Health officials at the National Malaria Control Program under the Ministry of Health and Social Welfare has spoke on the Current malaria prevention strategies in The Gambia at a sensitization meeting for Journalists to update them on the relevant knowledge in malaria prevention and control. In her presentation Mrs Olimatou Kolley, Program Officer at the National Malaria Control Program dilated on the consequences of malaria in Pregnancy which she said are caused by febrile illness, cerebral malaria Hypoglycemia, Anemia 2-15% and maternal death.
She pointed out some of the reasons why pregnant women are vulnerable to malaria infection; among them includes:
* Reduced immunity as a result of certain physiological changes during pregnancy.
* The placenta offers an advantageous location for adhering (sequestration) of parasites.
* Many infected women present with zero peripheral parasitaemia (asymptotic) and significant placental load.
* The sequestration of parasites in the placenta impede oxygen-nutrient transfer and cause interpreting growth retardation.
Commenting on the Intervention strategies for Malaria in Pregnancy (MIP), Mrs Kolley added that in order to reduce the adverse consequences of malaria during pregnancy, the WHO recommended three pronged approach which includes the use of:
1. Insecticide treated bed nets.
2. Appropriate case management.
3. Intermittent preventive treatment in the pregnancy (IPTP).
She stated that Intermittent Preventive Treatment Dose should be timely and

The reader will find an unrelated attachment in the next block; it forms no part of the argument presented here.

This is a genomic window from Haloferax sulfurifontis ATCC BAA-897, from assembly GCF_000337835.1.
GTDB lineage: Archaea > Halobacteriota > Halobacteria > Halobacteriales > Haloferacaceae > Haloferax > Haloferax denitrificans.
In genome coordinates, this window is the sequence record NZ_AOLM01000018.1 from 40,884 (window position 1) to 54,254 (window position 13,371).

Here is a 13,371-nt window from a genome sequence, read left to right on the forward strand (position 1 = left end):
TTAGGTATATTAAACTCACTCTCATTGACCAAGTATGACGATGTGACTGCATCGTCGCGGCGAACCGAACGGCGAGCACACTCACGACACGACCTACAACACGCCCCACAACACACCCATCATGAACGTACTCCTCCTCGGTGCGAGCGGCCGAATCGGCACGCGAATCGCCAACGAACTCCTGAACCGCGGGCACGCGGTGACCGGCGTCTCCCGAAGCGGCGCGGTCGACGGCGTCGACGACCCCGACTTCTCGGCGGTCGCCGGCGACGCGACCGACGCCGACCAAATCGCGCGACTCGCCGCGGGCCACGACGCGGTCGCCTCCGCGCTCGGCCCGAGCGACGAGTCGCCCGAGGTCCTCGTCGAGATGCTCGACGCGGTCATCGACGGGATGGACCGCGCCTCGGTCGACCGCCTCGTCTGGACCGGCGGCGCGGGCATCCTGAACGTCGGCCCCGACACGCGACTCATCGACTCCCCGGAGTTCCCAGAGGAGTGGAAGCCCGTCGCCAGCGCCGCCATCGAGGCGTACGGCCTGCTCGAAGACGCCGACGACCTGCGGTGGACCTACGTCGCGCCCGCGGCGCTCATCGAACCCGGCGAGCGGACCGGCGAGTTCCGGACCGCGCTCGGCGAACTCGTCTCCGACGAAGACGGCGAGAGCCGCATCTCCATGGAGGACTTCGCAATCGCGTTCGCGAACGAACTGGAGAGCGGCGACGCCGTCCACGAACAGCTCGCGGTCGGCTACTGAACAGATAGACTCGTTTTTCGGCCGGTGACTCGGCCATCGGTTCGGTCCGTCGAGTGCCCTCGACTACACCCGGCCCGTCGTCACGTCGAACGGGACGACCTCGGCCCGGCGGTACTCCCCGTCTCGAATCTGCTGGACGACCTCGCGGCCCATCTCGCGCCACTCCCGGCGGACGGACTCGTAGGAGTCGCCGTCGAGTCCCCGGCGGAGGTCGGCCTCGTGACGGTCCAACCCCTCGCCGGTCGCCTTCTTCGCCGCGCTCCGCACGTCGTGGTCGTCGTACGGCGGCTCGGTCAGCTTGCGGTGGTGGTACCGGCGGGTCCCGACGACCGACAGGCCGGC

* All pregnant women should receive at least two doses of IPT after quickening, during routinely scheduled ANC visit.
* Presently, the most effective drug for IPT is sulhadoxine pyrimenthamine 25mg
* The interval between the first and the second dose should at least four weeks
* Health care providers should disperse dose and directly observe client taking dose ( DOT strategies)
She highlighted some of the Achievements the programme registered in the area of malaria prevention and control over the past years, noting that there is a decline of malaria morbidity in the county. She stated that a high political commitment and support is given to the programme by the government, adding that IPT information has now been included in the Health Management Information System (HMIS), increased capacity building of health workers, high awareness of malaria control and prevention during pregnancy, among others things.
On the challenges, she outlined the low uptake of the second dose of SP, late booking and irregular antenatal clinic attendance, reluctance to take fansidar by pregnant women, inadequate knowledge on the consequences of the malaria during pregnancy and benefit of ANC. She also outlined the inadequate skilled manpower, limited male participation in malaria prevention control activities.
Mr Bala Kandeh, Senior Program Officer NMCP revealed that malaria is caused by plasmodium parasites and transmitted by the bite of an infected female anopheles mosquito.
According him, malaria is one the most serious and complex health problems facing humanity in the 21st century adding that malaria is present in 102 countries of the world. It is mainly present in tropical and sub tropical countries in Africa, Latin American and Asia, adding that malaria kills more than one million people each year mainly children under five years.
He said 3000 people die from malaria each day and ten new cases every second.
On the determinant of malaria, he pointed out the host (human), vector (mosquito), environmental (humanity) availability of suitable vectors Gambiae that derive its name in the Gambia and found in Gorge town, adequate temperature and humidity.
On the factors contributing to malaria burden, Mr. Kandeh stated that these among others include drug resistance, insecticides resistance, increase in war and civil resistance, movement of refugee populations from one region to another, environmental changes, irrigation of rice fields, road construction and dams.